Growth by working with others

In any church, you will rub against people you don’t get on so well with. There are always people whose personalities we gel with better than others. I’m not talking about people who sin against you (though that will happen), I just mean people will naturally gravitate to certain other people and may find others rub them up the wrong way.

The world’s answer to such situations is to cut such people out. If you don’t click with someone, then forget about them. If you don’t like them so much, just avoid them. If you feel someone just isn’t your cup of tea, you don’t have to have anything to do with them. Just keep out their way and leave them to get on with being themselves, somewhere far far away from you.

But in the church we cannot do that. We shouldn’t do that. We have to love our brothers and sisters. How can we say we love God but hate our brother or sister? John’s answer is that we can’t. But even if we don’t hate them, we just don’t get on with them, we can’t easily do any of the one another things Jesus commands us to do from a distance. We can’t just avoid them forever because we can’t do most of the things Jesus asks of us if we aren’t in some form of relationship with them.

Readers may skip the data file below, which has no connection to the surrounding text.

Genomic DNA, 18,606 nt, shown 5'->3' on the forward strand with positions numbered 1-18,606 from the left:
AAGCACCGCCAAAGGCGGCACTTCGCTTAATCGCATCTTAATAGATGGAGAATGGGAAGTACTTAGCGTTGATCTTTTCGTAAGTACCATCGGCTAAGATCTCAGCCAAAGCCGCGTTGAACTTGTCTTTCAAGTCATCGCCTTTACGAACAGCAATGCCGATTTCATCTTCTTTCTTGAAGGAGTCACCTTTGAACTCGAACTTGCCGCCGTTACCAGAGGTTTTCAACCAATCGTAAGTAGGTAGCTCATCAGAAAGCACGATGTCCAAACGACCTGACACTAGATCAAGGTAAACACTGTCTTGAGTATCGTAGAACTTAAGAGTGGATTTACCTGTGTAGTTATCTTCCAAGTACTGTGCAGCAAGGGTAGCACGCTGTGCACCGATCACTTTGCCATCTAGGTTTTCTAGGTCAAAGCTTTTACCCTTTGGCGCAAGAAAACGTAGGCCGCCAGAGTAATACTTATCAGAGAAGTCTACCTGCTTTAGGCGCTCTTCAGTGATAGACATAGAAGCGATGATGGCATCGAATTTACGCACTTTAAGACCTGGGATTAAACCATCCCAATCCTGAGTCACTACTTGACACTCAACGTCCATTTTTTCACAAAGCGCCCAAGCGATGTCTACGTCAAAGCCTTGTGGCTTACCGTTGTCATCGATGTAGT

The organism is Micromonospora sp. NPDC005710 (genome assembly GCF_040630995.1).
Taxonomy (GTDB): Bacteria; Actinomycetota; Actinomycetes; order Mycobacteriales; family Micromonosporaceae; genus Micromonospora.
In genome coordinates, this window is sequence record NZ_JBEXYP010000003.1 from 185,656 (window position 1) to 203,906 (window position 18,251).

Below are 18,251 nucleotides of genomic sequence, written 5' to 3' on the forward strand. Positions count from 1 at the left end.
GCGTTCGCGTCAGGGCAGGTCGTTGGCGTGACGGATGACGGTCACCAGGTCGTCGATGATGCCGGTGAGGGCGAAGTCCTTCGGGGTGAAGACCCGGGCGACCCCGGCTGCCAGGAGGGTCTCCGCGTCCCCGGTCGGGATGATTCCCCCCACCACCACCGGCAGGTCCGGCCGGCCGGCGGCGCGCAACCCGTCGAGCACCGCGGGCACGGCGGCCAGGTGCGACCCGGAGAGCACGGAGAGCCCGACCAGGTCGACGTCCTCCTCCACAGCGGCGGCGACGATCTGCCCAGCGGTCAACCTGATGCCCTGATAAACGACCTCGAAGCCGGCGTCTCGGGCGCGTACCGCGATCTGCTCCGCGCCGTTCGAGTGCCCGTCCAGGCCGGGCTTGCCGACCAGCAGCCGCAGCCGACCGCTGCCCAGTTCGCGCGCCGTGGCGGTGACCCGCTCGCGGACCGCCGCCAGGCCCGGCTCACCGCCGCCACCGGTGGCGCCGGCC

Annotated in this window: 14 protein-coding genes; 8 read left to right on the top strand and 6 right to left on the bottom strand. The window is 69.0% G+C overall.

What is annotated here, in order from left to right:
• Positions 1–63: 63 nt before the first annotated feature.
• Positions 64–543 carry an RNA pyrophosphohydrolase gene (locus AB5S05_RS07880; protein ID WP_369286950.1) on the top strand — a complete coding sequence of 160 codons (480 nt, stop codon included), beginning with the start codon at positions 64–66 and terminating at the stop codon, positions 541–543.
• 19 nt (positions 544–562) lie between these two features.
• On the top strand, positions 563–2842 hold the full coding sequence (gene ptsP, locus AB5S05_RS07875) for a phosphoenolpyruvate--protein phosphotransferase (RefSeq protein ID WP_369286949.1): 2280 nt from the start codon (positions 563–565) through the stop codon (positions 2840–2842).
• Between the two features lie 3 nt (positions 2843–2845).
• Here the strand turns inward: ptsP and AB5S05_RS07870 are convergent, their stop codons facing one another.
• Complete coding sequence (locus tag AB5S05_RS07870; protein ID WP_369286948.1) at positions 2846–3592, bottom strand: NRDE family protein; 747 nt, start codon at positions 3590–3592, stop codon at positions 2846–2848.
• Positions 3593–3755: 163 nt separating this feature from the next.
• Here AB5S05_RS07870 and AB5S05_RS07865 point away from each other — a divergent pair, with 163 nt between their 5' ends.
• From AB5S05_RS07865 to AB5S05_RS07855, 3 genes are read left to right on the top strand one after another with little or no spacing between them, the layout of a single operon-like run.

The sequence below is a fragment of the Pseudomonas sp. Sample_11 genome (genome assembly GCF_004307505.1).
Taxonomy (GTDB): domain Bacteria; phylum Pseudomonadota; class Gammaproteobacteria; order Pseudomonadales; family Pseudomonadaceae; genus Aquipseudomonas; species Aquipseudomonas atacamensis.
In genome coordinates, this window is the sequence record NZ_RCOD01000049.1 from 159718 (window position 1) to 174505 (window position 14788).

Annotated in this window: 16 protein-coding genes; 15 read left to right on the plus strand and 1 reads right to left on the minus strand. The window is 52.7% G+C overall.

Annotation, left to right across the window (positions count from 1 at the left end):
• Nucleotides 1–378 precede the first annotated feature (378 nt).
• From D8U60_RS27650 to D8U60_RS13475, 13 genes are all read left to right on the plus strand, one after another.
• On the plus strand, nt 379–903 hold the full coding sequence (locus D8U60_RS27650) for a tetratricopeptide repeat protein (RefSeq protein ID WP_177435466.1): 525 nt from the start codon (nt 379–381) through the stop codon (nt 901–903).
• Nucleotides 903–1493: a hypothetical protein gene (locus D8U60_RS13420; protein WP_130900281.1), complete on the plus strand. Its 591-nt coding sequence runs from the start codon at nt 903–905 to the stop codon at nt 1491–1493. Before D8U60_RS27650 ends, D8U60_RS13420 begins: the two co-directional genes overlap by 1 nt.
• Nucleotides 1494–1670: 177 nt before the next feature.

The same is true when you come to work together in the church too. The Biblical solution to people you don’t naturally click with is not to avoid them and have nothing to do with them. It isn’t to allow your feelings to fester and annoyances to grow. The answer is to find a way to work with them. You must find a means of partnering with them for the sake of Christ.

If you are a pastor, or an elder, you have to do love the flock the Lord Jesus has given you. You have to serve people, whether you get on naturally with them or not. You have to work alongside people whether you feel naturally able to work alongside people or not. You are called to love people and your natural inclination towards their personality or whatever is neither here nor there. You are to love and serve them as Christ has loved and served you.

One of the reasons for this is that we grow as we work alongside people. We have to find a way to work with people and figuring out how we will do that with people we don’t naturally gel with is one of the means the Lord uses to help us grow. We learn a great deal about ourselves when we rub up against people who think, live, work and act differently to us. We often learn, not just how annoying other people are, but why they might find us difficult and annoying. Sometimes they might well have a point and often we have to find a way to work through it. If we can’t, we are going to struggle in the church because Jesus tells us, ultimately, we must.